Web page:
Pebble Time :: Ceci n'est pas une critique

by Volker Weber


This is not a review. This an opinion. My opinion.

The world has changed a lot since Pebble introduced its first smartwatch through the most successful Kickstarter campaign. Samsung has shipped numerous Galaxy Gear watches, both with Android and Tizen. There are Android Wear watches, the lot. And finally, Apple shipped their watch. And fitness trackers, smart bands, sports watches, all with Smartphone connections happened.

Pebble Time is flying into this torrent of devices, and this time it is going to be a lot harder. But I believe, and this is the opinion part, that Pebble Time has a very compelling value proposition.

It's not only a revised version of the original Pebble. It's a whole new software stack. It does provide backwards compatibility to all existing 6500 apps out there. But the new operating system organizes everything around time. As you add new apps, you will pin their notifications into a timeline. That's how you will find sports scores in between your mail or text notifications. Everything is in one place. Yes, you can still personalize the watch with your own favorite watch face. Yes, you can still load your favorite app. But most of the time, these will be less in your face.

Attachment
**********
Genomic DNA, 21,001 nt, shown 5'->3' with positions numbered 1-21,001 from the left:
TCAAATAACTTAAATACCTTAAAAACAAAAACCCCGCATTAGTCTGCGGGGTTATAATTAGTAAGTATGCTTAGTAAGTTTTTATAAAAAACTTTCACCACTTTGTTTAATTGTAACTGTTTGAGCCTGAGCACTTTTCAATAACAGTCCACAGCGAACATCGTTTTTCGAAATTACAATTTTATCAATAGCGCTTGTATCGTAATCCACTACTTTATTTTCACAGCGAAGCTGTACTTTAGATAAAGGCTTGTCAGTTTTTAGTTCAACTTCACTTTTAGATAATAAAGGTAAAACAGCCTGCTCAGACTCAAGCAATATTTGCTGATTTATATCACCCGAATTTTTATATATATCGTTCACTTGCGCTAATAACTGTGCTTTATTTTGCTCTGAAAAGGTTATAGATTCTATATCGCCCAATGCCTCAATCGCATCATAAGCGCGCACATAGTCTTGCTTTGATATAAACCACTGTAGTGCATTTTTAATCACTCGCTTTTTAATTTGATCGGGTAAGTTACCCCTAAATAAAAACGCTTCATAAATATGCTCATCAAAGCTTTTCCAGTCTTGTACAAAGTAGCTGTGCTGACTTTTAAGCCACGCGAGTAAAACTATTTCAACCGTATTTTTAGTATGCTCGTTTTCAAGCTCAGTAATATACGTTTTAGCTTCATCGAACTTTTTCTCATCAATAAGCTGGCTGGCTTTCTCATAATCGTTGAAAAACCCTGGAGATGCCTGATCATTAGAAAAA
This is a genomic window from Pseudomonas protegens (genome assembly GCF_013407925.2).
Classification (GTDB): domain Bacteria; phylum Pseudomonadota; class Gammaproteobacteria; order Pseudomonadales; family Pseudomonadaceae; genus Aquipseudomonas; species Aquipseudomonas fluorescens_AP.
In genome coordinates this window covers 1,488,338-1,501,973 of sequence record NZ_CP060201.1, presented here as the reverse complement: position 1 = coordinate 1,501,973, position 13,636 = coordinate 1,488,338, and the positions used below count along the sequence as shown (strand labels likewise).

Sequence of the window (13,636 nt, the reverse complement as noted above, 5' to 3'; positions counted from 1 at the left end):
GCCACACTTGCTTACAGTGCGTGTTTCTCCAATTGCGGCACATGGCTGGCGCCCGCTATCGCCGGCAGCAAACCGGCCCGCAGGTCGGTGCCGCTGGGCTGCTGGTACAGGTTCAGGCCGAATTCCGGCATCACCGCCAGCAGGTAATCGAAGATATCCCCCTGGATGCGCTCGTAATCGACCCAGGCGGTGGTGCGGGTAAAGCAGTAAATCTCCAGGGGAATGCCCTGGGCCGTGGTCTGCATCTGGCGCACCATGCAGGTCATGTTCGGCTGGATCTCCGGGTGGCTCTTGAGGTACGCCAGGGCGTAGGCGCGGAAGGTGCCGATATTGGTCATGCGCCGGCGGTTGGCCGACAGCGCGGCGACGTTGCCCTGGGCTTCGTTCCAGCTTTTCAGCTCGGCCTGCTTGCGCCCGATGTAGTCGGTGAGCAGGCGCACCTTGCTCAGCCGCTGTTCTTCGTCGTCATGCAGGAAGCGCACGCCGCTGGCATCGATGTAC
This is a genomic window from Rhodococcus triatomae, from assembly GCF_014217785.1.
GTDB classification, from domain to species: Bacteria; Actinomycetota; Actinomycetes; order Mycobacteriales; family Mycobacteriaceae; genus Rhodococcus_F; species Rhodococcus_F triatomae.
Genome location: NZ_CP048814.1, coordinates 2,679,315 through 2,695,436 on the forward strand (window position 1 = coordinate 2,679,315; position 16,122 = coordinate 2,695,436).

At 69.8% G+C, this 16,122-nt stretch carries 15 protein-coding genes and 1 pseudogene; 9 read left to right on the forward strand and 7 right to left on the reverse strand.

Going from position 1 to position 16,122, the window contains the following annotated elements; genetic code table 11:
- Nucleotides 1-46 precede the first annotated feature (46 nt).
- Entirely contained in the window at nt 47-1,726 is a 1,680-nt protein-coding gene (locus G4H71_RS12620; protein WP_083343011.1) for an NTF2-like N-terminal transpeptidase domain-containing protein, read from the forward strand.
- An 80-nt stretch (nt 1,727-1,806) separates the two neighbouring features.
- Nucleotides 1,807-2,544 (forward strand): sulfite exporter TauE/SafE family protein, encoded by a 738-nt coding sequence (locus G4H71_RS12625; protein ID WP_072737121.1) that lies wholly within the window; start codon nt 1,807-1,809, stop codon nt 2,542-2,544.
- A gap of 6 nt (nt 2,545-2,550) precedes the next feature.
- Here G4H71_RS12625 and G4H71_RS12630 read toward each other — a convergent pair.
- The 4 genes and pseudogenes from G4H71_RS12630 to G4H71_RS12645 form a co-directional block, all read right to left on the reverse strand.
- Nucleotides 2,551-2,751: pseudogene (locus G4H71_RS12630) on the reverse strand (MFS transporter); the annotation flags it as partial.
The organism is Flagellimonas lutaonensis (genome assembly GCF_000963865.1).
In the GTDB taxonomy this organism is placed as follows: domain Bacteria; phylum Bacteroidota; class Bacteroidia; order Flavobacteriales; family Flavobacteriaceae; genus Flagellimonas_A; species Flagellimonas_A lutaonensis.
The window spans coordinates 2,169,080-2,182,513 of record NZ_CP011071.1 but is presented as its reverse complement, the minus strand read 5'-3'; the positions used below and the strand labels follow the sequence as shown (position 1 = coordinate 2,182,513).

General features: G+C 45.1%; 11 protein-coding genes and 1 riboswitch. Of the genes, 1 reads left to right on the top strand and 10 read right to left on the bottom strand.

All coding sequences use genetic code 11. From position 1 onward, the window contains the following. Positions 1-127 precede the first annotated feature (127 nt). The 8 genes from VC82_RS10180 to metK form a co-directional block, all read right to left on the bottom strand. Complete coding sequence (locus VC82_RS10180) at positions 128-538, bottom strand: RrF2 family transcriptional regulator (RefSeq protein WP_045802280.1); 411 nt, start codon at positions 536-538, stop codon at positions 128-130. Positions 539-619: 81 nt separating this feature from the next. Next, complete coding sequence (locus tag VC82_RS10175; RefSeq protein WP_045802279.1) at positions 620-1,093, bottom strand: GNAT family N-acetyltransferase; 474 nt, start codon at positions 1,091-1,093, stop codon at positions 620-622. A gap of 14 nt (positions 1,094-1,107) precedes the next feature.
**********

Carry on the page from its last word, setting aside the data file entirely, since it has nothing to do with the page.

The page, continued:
If you are unfamiliar with the original Pebble, just a few basics. Pebble Time has the same three buttons on the right side, and a single one on the left. The left button always means back. The middle button on the right side means OK/Enter. The other two are basically up and down, and now also "back in time" and "forward in time". That's it. No touch screen, just physical buttons you can operate without ever looking at the watch. This simplicity is key. You don't have to learn Pebble. You just know what to do. It's that obvious.

Pebble Time changes the tone. It's more playful. There are cute animations, almost cartoonish. That is very well reflected in the physical shape of the device with its rounded corners. The watch is very light and flat, the band is soft and comfortable. Most of the time you won't even feel it on your wrist. It is very different from the big slab of plastic that was the original Pebble, or the boxiness of the Pebble Steel.


Pebble Time adds color. It maintains the advantages of the original Pebble: long battery life, always on, readable in bright sunlight. But, it's not all good. Colors are dull, you can't read the display from the side, and once you step inside, it's less readable than the original ink display. When you have more than two levels (black & white), you can render fonts better, icons are smoother, the interface becomes less geeky. But don't expect Pebble Time to compete against Apple Watch or Android Gear in the display space. It's not even a race. You don't get millions of colors, you don't get thousands, you get 64. And they are not nearly as bright as this color picker suggests.